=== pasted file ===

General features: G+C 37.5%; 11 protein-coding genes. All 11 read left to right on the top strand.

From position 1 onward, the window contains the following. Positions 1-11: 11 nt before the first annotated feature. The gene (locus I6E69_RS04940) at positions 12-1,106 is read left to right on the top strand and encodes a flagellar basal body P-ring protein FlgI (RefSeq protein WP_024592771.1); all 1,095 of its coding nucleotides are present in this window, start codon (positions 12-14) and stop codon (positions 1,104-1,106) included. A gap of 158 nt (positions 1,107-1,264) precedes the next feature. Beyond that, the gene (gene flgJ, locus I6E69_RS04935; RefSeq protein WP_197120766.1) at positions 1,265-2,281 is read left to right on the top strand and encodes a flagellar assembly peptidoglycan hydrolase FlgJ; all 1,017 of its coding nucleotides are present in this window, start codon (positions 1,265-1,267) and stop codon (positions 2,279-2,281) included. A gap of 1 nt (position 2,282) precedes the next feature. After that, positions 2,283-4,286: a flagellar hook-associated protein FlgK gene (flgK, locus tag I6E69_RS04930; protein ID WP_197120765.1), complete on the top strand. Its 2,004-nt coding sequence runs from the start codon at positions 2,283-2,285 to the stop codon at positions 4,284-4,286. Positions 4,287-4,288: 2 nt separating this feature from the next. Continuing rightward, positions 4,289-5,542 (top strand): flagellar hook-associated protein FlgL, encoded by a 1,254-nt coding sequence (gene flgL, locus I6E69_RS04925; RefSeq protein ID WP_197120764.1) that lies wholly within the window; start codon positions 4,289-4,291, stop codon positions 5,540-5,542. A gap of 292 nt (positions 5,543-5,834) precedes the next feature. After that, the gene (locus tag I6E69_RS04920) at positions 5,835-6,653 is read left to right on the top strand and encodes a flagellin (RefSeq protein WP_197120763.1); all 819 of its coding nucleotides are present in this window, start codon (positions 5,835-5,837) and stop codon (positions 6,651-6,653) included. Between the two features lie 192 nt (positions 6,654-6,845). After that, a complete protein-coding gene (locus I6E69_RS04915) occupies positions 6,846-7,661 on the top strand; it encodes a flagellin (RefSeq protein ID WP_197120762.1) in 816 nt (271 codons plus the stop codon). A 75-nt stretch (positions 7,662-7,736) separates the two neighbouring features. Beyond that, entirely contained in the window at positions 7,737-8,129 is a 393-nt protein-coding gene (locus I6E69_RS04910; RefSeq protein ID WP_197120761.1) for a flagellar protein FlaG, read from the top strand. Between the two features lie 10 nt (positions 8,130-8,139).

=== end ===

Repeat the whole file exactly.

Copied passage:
General features: G+C 37.5%; 11 protein-coding genes. All 11 read left to right on the top strand.

From position 1 onward, the window contains the following. Positions 1-11: 11 nt before the first annotated feature. The gene (locus I6E69_RS04940) at positions 12-1,106 is read left to right on the top strand and encodes a flagellar basal body P-ring protein FlgI (RefSeq protein WP_024592771.1); all 1,095 of its coding nucleotides are present in this window, start codon (positions 12-14) and stop codon (positions 1,104-1,106) included. A gap of 158 nt (positions 1,107-1,264) precedes the next feature. Beyond that, the gene (gene flgJ, locus I6E69_RS04935; RefSeq protein WP_197120766.1) at positions 1,265-2,281 is read left to right on the top strand and encodes a flagellar assembly peptidoglycan hydrolase FlgJ; all 1,017 of its coding nucleotides are present in this window, start codon (positions 1,265-1,267) and stop codon (positions 2,279-2,281) included. A gap of 1 nt (position 2,282) precedes the next feature. After that, positions 2,283-4,286: a flagellar hook-associated protein FlgK gene (flgK, locus tag I6E69_RS04930; protein ID WP_197120765.1), complete on the top strand. Its 2,004-nt coding sequence runs from the start codon at positions 2,283-2,285 to the stop codon at positions 4,284-4,286. Positions 4,287-4,288: 2 nt separating this feature from the next. Continuing rightward, positions 4,289-5,542 (top strand): flagellar hook-associated protein FlgL, encoded by a 1,254-nt coding sequence (gene flgL, locus I6E69_RS04925; RefSeq protein ID WP_197120764.1) that lies wholly within the window; start codon positions 4,289-4,291, stop codon positions 5,540-5,542. A gap of 292 nt (positions 5,543-5,834) precedes the next feature. After that, the gene (locus tag I6E69_RS04920) at positions 5,835-6,653 is read left to right on the top strand and encodes a flagellin (RefSeq protein WP_197120763.1); all 819 of its coding nucleotides are present in this window, start codon (positions 5,835-5,837) and stop codon (positions 6,651-6,653) included. Between the two features lie 192 nt (positions 6,654-6,845). After that, a complete protein-coding gene (locus I6E69_RS04915) occupies positions 6,846-7,661 on the top strand; it encodes a flagellin (RefSeq protein ID WP_197120762.1) in 816 nt (271 codons plus the stop codon). A 75-nt stretch (positions 7,662-7,736) separates the two neighbouring features. Beyond that, entirely contained in the window at positions 7,737-8,129 is a 393-nt protein-coding gene (locus I6E69_RS04910; RefSeq protein ID WP_197120761.1) for a flagellar protein FlaG, read from the top strand. Between the two features lie 10 nt (positions 8,130-8,139).